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                • #9
                  Would this be what you're looking for? https://www.ebay.co.uk/itm/Lathe-rea...sAAOSwLe9gEow1

                  Here's another, just the tee slotted base: https://www.ebay.co.uk/itm/Lathe-rea...MAAOSwvoxgAF6e

                  Ian
                  All of the gear, no idea...

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                  • #10
                    why do you need the lower t-slot block?

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                    • #11
                      I think it allows you to fit "different things" to the back of the cross slide - but apart from a parting tool rear holder, I've never seen anything else mounted on the tee slotted block. It does let you adjust the position of the toolholder in 2 axes, which is handy.

                      Ian
                      All of the gear, no idea...

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                      • #12
                        While you are doing it, mayas well cast a few extra ones..

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                        • #13
                          You could use SG iron casting, but I would just machine it from a single piece of mild steel, or two pieces if the tee slotted base was important.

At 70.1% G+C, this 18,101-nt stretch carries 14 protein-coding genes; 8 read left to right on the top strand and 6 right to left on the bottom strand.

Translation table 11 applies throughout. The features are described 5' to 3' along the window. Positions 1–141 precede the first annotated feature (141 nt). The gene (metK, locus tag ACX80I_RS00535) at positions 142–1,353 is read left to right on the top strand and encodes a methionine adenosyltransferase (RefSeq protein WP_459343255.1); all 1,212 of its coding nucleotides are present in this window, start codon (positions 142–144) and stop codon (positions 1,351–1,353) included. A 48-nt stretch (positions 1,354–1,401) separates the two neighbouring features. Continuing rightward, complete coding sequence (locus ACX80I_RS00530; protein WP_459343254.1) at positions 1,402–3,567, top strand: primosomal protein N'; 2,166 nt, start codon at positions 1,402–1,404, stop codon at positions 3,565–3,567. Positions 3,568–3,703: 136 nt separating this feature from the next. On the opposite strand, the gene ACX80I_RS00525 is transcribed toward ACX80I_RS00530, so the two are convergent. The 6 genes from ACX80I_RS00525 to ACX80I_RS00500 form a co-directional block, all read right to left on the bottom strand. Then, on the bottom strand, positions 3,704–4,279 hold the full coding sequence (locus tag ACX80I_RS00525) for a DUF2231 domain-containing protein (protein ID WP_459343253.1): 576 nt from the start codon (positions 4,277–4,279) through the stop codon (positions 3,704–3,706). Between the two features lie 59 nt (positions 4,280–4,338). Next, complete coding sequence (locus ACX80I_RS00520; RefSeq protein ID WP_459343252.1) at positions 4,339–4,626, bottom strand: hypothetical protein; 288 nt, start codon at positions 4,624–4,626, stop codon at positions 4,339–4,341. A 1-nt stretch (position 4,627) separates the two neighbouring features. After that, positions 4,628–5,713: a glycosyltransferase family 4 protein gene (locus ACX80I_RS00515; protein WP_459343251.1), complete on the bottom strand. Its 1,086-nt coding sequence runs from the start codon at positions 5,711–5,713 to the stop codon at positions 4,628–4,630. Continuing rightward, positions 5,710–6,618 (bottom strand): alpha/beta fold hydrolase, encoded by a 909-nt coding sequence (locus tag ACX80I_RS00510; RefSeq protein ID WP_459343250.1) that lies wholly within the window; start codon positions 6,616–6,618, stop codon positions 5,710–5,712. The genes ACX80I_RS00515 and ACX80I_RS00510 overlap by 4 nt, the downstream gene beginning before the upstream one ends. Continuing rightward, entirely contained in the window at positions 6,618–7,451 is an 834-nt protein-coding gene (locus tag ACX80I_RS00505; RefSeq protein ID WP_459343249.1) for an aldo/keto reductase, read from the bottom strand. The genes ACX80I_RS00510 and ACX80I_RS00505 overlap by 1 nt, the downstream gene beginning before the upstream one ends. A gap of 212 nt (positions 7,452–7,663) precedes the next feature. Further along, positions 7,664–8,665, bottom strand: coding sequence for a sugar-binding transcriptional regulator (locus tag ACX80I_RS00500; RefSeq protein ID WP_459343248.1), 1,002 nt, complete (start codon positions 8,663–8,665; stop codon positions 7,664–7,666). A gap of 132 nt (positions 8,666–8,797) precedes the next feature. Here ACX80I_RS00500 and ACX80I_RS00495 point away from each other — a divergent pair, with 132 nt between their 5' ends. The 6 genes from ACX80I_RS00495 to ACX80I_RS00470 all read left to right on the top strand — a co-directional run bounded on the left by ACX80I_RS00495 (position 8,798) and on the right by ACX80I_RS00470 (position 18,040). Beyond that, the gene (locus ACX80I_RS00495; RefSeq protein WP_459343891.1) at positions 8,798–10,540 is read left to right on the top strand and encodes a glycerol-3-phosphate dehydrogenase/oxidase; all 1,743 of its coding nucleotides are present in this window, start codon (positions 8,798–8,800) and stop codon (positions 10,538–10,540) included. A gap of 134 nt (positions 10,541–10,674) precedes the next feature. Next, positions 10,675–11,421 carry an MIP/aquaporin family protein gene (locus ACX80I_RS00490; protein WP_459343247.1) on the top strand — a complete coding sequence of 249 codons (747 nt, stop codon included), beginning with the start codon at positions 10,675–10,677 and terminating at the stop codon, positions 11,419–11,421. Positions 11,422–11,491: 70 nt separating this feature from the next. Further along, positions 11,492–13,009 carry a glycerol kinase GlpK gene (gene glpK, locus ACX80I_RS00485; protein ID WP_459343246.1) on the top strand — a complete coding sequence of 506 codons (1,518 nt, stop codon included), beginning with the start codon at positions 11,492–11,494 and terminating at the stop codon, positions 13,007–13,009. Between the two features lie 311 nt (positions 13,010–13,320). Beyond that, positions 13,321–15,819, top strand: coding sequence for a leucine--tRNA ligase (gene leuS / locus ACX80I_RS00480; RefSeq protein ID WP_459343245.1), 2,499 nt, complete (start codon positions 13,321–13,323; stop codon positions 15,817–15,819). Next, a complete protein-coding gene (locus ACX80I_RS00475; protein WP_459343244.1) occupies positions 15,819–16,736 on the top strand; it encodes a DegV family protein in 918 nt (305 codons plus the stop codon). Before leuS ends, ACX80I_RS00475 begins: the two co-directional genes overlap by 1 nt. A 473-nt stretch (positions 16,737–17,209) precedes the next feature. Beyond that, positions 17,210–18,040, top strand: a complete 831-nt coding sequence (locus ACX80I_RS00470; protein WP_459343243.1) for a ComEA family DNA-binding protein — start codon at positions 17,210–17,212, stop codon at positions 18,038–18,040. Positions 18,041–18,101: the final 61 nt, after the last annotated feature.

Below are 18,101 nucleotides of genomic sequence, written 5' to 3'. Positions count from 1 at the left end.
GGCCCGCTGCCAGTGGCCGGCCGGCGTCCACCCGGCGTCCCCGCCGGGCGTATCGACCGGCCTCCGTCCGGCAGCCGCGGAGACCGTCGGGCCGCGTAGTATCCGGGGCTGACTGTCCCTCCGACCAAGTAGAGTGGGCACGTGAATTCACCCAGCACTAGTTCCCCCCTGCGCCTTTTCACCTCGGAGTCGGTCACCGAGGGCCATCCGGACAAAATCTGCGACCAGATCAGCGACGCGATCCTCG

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                          • #14
                            Originally posted by Preso View Post
                            ...The reason I would like to have a rear toolpost is because you can mount a screw cutting tool in the conventional manner and cut left hand threads away from the headstock.
                            If you mount a thread cutting tool in a rear toolpost in "the conventional manner" (which I guess means not upside down?), and cut away from the headstock, you will get a RH thread.

                            To get a LH thread while cutting away from the headstock, you need to mount the thread cutting tool in a front toolpost in "the conventional manner".

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                            • #15
                              And if you get a lefthanded internal threading tool, you can cut righthand threads away from the chuck running in reverse. The main reason for a rear toolpost is for parting off with the tool inverted.
                              With a righthand internal threading tool, you can cut lefthand threads away from the chuck, running forwards.
                              Last edited by old mart; 04-08-2021, 12:31 PM.